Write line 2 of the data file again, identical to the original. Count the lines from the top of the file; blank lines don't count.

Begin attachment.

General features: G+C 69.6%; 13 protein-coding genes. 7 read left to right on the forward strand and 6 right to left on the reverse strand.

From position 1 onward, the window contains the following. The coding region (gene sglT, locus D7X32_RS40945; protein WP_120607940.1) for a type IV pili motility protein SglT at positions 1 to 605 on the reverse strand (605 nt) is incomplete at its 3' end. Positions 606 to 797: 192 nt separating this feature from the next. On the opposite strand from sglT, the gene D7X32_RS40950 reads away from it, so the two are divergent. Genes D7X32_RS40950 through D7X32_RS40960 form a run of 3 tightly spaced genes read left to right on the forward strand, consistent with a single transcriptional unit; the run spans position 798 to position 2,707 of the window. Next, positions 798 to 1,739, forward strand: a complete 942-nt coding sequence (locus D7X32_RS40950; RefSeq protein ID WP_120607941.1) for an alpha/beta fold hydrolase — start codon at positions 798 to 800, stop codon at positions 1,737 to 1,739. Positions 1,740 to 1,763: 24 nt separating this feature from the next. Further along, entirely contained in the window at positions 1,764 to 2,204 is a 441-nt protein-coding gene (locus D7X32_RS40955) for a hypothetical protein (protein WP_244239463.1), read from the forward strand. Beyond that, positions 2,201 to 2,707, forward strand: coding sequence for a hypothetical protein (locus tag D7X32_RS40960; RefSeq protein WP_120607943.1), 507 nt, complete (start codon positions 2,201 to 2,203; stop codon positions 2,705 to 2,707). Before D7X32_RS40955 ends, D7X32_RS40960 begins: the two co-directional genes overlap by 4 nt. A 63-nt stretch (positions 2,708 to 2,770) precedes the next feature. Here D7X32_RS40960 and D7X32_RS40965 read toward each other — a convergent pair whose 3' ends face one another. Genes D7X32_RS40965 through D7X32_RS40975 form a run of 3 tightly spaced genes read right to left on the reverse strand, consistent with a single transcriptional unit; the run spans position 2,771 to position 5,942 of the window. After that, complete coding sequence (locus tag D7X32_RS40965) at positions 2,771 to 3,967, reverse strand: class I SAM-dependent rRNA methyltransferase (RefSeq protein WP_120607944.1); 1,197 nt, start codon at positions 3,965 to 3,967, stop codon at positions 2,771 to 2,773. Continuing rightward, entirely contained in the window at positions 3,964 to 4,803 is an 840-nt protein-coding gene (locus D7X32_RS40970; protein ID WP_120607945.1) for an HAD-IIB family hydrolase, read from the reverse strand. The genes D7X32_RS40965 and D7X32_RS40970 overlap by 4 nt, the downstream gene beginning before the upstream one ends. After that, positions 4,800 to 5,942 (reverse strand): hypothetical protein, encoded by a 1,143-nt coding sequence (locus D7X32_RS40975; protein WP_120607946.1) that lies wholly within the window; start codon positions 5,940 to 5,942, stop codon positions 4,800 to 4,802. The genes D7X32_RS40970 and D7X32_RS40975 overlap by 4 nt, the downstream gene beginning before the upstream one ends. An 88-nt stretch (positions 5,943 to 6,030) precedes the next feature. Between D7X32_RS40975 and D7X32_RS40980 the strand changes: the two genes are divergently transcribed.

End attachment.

From position 1 onward, the window contains the following. The coding region (gene sglT, locus D7X32_RS40945; protein WP_120607940.1) for a type IV pili motility protein SglT at positions 1 to 605 on the reverse strand (605 nt) is incomplete at its 3' end. Positions 606 to 797: 192 nt separating this feature from the next. On the opposite strand from sglT, the gene D7X32_RS40950 reads away from it, so the two are divergent. Genes D7X32_RS40950 through D7X32_RS40960 form a run of 3 tightly spaced genes read left to right on the forward strand, consistent with a single transcriptional unit; the run spans position 798 to position 2,707 of the window. Next, positions 798 to 1,739, forward strand: a complete 942-nt coding sequence (locus D7X32_RS40950; RefSeq protein ID WP_120607941.1) for an alpha/beta fold hydrolase — start codon at positions 798 to 800, stop codon at positions 1,737 to 1,739. Positions 1,740 to 1,763: 24 nt separating this feature from the next. Further along, entirely contained in the window at positions 1,764 to 2,204 is a 441-nt protein-coding gene (locus D7X32_RS40955) for a hypothetical protein (protein WP_244239463.1), read from the forward strand. Beyond that, positions 2,201 to 2,707, forward strand: coding sequence for a hypothetical protein (locus tag D7X32_RS40960; RefSeq protein WP_120607943.1), 507 nt, complete (start codon positions 2,201 to 2,203; stop codon positions 2,705 to 2,707). Before D7X32_RS40955 ends, D7X32_RS40960 begins: the two co-directional genes overlap by 4 nt. A 63-nt stretch (positions 2,708 to 2,770) precedes the next feature. Here D7X32_RS40960 and D7X32_RS40965 read toward each other — a convergent pair whose 3' ends face one another. Genes D7X32_RS40965 through D7X32_RS40975 form a run of 3 tightly spaced genes read right to left on the reverse strand, consistent with a single transcriptional unit; the run spans position 2,771 to position 5,942 of the window. After that, complete coding sequence (locus tag D7X32_RS40965) at positions 2,771 to 3,967, reverse strand: class I SAM-dependent rRNA methyltransferase (RefSeq protein WP_120607944.1); 1,197 nt, start codon at positions 3,965 to 3,967, stop codon at positions 2,771 to 2,773. Continuing rightward, entirely contained in the window at positions 3,964 to 4,803 is an 840-nt protein-coding gene (locus D7X32_RS40970; protein ID WP_120607945.1) for an HAD-IIB family hydrolase, read from the reverse strand. The genes D7X32_RS40965 and D7X32_RS40970 overlap by 4 nt, the downstream gene beginning before the upstream one ends. After that, positions 4,800 to 5,942 (reverse strand): hypothetical protein, encoded by a 1,143-nt coding sequence (locus D7X32_RS40975; protein WP_120607946.1) that lies wholly within the window; start codon positions 5,940 to 5,942, stop codon positions 4,800 to 4,802. The genes D7X32_RS40970 and D7X32_RS40975 overlap by 4 nt, the downstream gene beginning before the upstream one ends. An 88-nt stretch (positions 5,943 to 6,030) precedes the next feature. Between D7X32_RS40975 and D7X32_RS40980 the strand changes: the two genes are divergently transcribed.